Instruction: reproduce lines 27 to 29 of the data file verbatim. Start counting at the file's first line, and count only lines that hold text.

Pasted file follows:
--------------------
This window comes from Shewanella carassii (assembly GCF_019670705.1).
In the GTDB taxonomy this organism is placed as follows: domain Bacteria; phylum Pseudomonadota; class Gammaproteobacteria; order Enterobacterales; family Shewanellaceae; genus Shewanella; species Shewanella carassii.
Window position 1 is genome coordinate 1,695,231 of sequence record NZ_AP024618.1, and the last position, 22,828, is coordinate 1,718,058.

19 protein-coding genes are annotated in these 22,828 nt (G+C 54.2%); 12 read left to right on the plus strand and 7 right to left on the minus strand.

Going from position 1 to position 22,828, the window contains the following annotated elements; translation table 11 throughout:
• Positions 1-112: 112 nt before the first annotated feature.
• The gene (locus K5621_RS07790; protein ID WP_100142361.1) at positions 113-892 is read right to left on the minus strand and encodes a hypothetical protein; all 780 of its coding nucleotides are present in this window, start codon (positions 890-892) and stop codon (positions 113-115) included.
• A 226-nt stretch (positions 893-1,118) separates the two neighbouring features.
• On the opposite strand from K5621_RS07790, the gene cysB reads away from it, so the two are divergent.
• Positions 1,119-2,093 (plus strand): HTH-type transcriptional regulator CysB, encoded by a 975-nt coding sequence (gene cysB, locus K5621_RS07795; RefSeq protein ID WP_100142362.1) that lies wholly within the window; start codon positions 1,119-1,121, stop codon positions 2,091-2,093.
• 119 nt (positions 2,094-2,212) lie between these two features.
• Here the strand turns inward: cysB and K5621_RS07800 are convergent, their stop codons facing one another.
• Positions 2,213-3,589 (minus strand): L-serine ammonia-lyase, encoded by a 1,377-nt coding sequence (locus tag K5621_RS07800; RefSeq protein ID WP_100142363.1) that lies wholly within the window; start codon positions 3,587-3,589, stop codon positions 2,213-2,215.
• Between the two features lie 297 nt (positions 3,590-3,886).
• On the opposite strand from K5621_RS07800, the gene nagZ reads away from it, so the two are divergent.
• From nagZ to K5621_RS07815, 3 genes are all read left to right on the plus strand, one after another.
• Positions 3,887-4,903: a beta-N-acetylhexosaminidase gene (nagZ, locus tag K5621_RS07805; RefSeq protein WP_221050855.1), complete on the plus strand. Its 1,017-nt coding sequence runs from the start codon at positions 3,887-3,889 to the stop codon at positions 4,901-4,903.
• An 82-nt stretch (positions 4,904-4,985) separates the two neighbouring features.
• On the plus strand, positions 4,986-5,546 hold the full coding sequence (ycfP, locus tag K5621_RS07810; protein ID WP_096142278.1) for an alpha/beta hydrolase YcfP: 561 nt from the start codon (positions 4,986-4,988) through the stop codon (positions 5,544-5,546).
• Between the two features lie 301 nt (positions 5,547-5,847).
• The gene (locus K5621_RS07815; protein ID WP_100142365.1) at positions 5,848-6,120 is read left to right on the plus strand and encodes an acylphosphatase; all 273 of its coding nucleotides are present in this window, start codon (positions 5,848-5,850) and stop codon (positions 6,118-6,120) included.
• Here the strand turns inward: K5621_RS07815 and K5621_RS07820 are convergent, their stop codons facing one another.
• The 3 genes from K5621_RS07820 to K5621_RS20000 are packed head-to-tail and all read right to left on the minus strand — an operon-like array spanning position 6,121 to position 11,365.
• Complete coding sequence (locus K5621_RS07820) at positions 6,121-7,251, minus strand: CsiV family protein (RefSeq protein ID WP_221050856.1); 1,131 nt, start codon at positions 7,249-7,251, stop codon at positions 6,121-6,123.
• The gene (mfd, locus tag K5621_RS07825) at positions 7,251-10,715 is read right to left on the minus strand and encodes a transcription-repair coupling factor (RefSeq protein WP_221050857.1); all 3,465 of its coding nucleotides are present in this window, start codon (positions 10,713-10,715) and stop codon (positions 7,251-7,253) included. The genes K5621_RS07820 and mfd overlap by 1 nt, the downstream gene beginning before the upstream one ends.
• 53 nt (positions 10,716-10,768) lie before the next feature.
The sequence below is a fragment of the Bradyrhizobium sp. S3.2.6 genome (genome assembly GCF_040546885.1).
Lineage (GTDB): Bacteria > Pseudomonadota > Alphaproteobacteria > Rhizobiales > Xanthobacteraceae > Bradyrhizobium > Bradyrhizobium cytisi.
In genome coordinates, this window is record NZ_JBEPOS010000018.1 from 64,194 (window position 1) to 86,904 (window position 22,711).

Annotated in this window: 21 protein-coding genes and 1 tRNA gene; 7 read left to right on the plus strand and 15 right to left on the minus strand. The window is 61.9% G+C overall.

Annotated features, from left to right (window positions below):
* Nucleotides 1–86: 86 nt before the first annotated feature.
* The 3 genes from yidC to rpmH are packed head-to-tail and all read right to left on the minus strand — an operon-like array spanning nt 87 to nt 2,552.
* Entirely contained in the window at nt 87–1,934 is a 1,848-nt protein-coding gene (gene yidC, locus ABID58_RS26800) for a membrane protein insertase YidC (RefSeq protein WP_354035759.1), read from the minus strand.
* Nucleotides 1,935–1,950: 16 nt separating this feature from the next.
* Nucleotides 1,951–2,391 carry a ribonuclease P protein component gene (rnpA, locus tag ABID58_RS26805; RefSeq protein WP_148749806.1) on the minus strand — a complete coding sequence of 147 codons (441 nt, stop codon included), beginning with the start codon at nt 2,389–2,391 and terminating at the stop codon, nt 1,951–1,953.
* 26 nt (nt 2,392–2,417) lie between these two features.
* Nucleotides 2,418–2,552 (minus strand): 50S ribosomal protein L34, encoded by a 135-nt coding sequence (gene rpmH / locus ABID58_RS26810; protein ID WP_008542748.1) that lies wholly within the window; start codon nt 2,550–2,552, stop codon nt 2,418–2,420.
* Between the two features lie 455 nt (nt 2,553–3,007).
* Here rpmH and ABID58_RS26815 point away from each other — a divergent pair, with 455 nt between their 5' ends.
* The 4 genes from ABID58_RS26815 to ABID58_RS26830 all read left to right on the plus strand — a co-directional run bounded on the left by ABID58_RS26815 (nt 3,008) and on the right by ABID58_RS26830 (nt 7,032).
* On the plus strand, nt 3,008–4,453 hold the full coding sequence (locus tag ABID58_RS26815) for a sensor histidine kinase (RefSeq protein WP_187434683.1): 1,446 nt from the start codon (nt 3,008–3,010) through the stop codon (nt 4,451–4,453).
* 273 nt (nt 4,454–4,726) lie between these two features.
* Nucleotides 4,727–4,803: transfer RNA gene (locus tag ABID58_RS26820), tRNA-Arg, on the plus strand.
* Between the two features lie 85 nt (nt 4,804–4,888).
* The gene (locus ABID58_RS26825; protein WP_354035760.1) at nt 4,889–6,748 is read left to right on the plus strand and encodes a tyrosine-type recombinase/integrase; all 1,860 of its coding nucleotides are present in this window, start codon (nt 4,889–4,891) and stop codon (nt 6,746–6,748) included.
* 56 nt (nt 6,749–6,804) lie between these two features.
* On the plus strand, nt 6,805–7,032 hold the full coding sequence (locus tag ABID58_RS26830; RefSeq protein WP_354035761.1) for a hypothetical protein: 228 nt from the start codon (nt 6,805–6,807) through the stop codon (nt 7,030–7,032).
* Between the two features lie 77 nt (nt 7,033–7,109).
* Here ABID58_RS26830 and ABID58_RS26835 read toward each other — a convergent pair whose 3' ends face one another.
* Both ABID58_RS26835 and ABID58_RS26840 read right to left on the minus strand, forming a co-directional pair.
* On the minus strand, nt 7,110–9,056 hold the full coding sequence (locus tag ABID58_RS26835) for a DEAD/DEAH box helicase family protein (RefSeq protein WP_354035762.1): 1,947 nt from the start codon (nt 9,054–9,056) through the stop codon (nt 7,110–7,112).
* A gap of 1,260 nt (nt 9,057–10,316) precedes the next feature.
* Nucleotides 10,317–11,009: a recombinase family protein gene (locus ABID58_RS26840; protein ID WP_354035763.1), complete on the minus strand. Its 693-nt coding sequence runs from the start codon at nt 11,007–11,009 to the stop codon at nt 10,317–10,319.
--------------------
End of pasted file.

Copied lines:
The sequence below is a fragment of the Bradyrhizobium sp. S3.2.6 genome (genome assembly GCF_040546885.1).
Lineage (GTDB): Bacteria > Pseudomonadota > Alphaproteobacteria > Rhizobiales > Xanthobacteraceae > Bradyrhizobium > Bradyrhizobium cytisi.
In genome coordinates, this window is record NZ_JBEPOS010000018.1 from 64,194 (window position 1) to 86,904 (window position 22,711).